Our Annual Conference for 2017 will again be held in Bournville, Birmingham in collaboration with ForMission College. This year we will be in the dedicated conference facility at the College. The date will be Saturday 18th March 2017 from 9.30am to 4.30pm. Our keynote speakers are: Dr. Darren Evans “Ecosystem Services: managing nature for human benefit.”; Prof. Richard Bauckham “Why do other creatures matter?”; and Rev. Dave Bookless “Biblical Wisdom for Nature Conservation.” We also have a wonderful line-up of seminars, and for more details see the ForMission Conference Page. The price for the day including full lunch and refreshments is £48, and bookings can now be made securely online via Eventbrite. We anticipate high demand for places and early booking is advisable. We also have a conference Facebook Event Page. If you would like to download a printable flyer for the conference one is available from this link. This also provides details on how to book by post for those not wishing to use the online facility.
The Panel Session at our Conference
The Annual JRI conference took place on Saturday 5th March and if you missed out, or attended and want to revisit the day, resources are now available on our conference webpage and via the links below. Our theme was ‘A Sustainable Future?’ and we explored the recently agreed United Nations’ Sustainable Development Goals (SDGs). Our first speaker, Helen Dennis of Christian Aid, gave us an overview(mp3, pdf), then Dr Simon Stuart of the International Union for the Conservation of Nature focused in on the SDGs and biodiversity loss (mp3, pdf). After lunch Sheryl Haw of Micah Global encouraged and challenged us with a biblical and missiological view of the SDGs (mp3, pdf). Seminars were led by Ash Barker (pdf), Ian Brooks (pdf), Andrew Francis (pdf), Sheryl Haw and Bob Sluka (pdf), after which they joined with the main speakers for a question and answer panel session (mp3). Rev Dan Yarnell, who shared in leading the worship at the conference kindly wrote this reflection on the day.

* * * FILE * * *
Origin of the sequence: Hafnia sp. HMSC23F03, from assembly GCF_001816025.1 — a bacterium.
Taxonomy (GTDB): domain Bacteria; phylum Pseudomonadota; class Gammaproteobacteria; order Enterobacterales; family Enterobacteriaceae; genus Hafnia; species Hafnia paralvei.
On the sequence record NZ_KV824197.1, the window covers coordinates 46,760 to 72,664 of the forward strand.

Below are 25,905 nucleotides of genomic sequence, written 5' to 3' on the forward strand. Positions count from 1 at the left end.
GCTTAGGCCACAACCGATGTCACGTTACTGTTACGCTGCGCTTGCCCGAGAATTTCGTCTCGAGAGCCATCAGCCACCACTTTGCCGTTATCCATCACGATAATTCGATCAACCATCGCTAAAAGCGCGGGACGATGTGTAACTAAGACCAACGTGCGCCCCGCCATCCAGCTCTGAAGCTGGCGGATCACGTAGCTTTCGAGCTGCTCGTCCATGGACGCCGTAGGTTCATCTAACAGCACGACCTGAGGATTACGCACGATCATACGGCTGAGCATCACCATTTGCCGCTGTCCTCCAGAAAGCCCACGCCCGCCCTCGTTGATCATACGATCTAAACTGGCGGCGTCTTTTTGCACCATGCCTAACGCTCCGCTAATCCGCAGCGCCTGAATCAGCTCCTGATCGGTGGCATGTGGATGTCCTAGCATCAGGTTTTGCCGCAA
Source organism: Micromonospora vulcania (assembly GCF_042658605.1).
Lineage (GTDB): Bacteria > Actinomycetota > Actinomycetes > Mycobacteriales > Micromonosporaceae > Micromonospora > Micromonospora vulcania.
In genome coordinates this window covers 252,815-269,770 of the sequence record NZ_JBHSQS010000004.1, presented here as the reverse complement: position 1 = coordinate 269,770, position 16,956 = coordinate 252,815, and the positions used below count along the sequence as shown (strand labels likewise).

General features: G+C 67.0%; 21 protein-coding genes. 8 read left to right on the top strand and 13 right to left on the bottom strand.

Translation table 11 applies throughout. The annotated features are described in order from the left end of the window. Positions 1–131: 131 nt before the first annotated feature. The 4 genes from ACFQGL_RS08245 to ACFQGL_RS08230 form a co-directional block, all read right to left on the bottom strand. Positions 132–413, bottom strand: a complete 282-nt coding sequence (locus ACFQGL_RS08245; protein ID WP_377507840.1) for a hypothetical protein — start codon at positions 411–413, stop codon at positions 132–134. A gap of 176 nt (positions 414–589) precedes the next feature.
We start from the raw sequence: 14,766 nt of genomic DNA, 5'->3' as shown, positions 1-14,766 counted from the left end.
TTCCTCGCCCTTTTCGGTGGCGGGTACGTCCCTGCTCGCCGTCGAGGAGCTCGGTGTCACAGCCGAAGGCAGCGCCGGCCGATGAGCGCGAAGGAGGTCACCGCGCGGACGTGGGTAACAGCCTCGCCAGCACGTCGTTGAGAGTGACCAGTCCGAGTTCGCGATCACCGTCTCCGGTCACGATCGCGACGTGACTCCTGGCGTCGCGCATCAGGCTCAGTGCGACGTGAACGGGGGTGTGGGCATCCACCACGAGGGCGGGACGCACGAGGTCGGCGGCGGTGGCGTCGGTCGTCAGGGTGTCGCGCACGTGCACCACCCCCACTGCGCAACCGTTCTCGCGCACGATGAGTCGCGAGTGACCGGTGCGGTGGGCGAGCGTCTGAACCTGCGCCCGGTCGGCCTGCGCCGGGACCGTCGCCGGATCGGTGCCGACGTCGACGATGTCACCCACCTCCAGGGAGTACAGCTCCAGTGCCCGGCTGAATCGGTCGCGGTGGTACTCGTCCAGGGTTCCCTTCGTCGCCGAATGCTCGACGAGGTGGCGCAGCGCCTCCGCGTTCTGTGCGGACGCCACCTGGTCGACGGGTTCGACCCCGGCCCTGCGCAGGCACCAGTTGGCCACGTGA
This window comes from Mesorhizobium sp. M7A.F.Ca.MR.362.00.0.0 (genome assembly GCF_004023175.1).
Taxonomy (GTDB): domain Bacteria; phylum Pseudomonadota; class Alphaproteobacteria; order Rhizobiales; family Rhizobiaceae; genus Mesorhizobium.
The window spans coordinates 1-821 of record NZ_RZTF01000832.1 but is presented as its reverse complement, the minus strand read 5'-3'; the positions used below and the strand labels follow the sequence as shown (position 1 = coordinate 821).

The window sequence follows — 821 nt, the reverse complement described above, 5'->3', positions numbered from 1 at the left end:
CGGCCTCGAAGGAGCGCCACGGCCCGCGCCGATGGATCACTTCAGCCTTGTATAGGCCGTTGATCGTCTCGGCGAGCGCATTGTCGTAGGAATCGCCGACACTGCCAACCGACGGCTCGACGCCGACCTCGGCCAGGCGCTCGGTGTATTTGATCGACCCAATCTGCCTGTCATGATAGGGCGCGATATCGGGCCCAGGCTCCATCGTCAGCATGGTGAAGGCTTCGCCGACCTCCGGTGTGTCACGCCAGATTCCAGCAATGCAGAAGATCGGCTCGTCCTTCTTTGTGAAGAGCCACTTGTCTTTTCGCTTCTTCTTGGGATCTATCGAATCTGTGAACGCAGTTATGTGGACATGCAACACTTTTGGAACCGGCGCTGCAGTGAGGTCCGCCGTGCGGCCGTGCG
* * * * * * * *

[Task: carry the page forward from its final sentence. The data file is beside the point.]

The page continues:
Our thanks go to our conference partners ForMission, A Rocha UK and Micah Global, and to the events staff at Bournville College for hosting and providing for us.
A new eco award scheme for UK churches has been developed by JRI partner A Rocha UK with Tearfund and Christian Aid, and was launched at St Paul’s Cathedral on 26th January. Supported by major denominations including the Church of England, Methodist Church and Baptist Union, and various environmental organisations, Eco Church provides a free online survey for churches to measure their contribution to environmental care, and resources to assist with any issues raised. Points are awarded as the church answers questions on the use of buildings and land, worship and teaching, congregation lifestyles and concern for local and global environment, and these add to the reward of bronze, silver and gold awards. The Eco Church scheme replaces the Eco-congregation awards which were given to more than 300 churches during the 15 years it was running. Among representatives at the launch was JRI Chairman Revd Dr John Weaver who reported on the event for the Baptist Times. Full details of the scheme are available from the A Rocha UK website